Across her numerous books, Mary Roach is not afraid to ask the questions most of us probably want to ignore and never think about. For example, in the book Grunt, about soldiers and warfare, Roach asks how the army addresses diarrhea for soldiers in the field. The question is gross and Roach makes it a little funny, but for the army it is not a laughing matter, and it is a serious concern for soldiers.
Speaking with Captain Mark Riddle, Roach learns that soldiers’ gastrointestinal tracts have indeed kept them off certain missions. Riddle explains that one soldier was unfortunate enough to experience diarrhea almost every time he was on a mission, and as a result he was limited to shorter missions closer to army bases. He could not be used for long-term missions that took him deep into enemy territory. You need to be able to process the food and water in underdeveloped or un-sanitized areas if you are going to successfully execute a mission deep into dangerous enemy territory.
At one point, Roach asks a “Special Operations mechanic whether he knows of a vital operation that might have been compromised because someone got a vicious case of food poisoning. He dismisses the very idea. The guys they select for this type of work? They don’t have these types of problems. They’re selected for a reason.”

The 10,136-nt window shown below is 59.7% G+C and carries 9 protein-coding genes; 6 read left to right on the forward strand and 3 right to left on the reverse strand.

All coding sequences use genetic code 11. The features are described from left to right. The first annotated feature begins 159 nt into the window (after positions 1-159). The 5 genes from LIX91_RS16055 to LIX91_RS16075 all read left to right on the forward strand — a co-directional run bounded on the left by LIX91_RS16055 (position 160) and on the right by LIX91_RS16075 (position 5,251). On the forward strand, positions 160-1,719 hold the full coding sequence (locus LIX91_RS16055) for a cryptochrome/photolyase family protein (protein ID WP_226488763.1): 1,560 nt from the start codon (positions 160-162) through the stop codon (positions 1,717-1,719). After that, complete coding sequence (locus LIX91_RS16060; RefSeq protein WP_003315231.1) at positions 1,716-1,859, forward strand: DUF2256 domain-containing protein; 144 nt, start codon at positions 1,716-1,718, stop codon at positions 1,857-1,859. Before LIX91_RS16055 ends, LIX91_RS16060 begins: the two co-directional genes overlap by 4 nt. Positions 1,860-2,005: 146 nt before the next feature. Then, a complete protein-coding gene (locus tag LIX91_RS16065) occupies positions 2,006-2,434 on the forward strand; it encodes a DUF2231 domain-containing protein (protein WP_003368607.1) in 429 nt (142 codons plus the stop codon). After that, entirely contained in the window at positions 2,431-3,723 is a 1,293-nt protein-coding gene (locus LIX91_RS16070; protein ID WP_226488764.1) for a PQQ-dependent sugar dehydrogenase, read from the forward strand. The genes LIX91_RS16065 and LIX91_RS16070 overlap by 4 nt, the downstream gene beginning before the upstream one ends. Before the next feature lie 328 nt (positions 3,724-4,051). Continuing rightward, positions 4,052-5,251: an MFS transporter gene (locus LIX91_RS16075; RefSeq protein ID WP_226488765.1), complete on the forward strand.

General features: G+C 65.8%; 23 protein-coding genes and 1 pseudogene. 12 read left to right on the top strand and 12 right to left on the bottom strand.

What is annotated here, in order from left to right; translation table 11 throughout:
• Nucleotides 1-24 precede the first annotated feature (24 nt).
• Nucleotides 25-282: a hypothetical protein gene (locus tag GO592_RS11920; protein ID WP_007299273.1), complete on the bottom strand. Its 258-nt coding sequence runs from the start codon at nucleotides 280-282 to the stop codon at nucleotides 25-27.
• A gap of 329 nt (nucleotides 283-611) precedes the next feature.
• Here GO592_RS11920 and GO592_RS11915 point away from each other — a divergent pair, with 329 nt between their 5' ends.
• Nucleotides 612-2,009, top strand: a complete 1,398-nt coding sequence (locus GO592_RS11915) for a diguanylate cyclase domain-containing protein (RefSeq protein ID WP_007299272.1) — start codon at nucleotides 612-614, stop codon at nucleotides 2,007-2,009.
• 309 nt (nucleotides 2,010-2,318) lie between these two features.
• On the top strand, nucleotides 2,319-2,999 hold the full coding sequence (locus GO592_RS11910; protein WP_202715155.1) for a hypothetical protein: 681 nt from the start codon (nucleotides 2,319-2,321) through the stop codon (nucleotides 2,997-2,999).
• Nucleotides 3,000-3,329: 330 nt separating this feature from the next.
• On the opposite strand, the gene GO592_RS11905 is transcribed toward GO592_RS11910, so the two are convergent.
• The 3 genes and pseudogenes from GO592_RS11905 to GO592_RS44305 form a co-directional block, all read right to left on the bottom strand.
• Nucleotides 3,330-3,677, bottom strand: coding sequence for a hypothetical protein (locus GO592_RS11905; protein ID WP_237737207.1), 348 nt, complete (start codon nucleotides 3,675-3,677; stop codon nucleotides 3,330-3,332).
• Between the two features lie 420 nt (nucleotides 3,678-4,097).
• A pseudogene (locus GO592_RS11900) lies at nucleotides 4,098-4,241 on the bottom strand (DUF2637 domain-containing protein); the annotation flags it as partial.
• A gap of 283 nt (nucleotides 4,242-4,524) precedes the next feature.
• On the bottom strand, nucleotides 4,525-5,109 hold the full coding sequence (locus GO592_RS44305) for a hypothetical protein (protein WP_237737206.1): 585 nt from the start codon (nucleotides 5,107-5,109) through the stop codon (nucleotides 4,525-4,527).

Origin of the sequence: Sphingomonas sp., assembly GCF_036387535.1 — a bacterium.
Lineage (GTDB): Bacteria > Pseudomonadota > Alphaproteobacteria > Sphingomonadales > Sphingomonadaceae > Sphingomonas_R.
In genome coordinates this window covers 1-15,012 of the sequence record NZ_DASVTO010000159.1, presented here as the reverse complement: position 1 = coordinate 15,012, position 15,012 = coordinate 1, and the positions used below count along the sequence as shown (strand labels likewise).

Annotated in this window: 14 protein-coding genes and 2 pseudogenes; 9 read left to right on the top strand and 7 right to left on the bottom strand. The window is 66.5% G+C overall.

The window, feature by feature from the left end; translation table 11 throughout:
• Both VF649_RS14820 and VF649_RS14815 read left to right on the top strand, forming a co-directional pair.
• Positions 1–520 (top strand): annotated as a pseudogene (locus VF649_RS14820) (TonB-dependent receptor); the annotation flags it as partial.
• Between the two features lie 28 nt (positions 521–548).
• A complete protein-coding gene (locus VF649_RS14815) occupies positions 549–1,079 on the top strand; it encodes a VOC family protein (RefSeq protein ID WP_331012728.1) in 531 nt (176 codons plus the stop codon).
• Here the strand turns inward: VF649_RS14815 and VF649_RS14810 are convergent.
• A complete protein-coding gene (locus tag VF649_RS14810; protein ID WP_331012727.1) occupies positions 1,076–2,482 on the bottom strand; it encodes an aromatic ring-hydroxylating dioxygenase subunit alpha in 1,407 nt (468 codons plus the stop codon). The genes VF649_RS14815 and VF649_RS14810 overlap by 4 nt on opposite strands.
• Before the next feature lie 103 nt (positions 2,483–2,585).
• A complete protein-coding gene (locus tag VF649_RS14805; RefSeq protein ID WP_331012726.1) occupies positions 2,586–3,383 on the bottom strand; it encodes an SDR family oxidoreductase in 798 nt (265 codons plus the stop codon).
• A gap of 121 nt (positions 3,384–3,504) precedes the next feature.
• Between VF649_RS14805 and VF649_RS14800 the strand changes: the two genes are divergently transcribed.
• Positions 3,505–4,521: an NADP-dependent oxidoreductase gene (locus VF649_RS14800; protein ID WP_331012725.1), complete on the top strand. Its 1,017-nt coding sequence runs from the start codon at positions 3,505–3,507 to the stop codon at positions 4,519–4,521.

Roach continues, “20 percent of the population are what Riddle calls nongetters: people who can eat ceviche from street vendors, drink the water, never get sick.” For a whole host of reasons, some probably genetic, some the result of a fortunate set of gut bacteria, and some probably psychological and stress management related, some soldiers simply don’t get sick. During the age of COVID, this is certainly an enviable 20 percent of the population. These nongetters are the ones who are selected for long-term missions deep into enemy territory. They are the ones who can go on foot patrol, mingle with the locals, eat the food they provide, and manage the end results of that food and water. If they constantly got sick, they could not handle the mission, and they wouldn’t find themselves on lengthy deployments. In the army, a strong gut is as important as a strong mind and strong biceps. Nongetters are the ones our army relies upon for crucial missions that put our soldiers’ gastrointestinal tracts in the microbiological firing lines.

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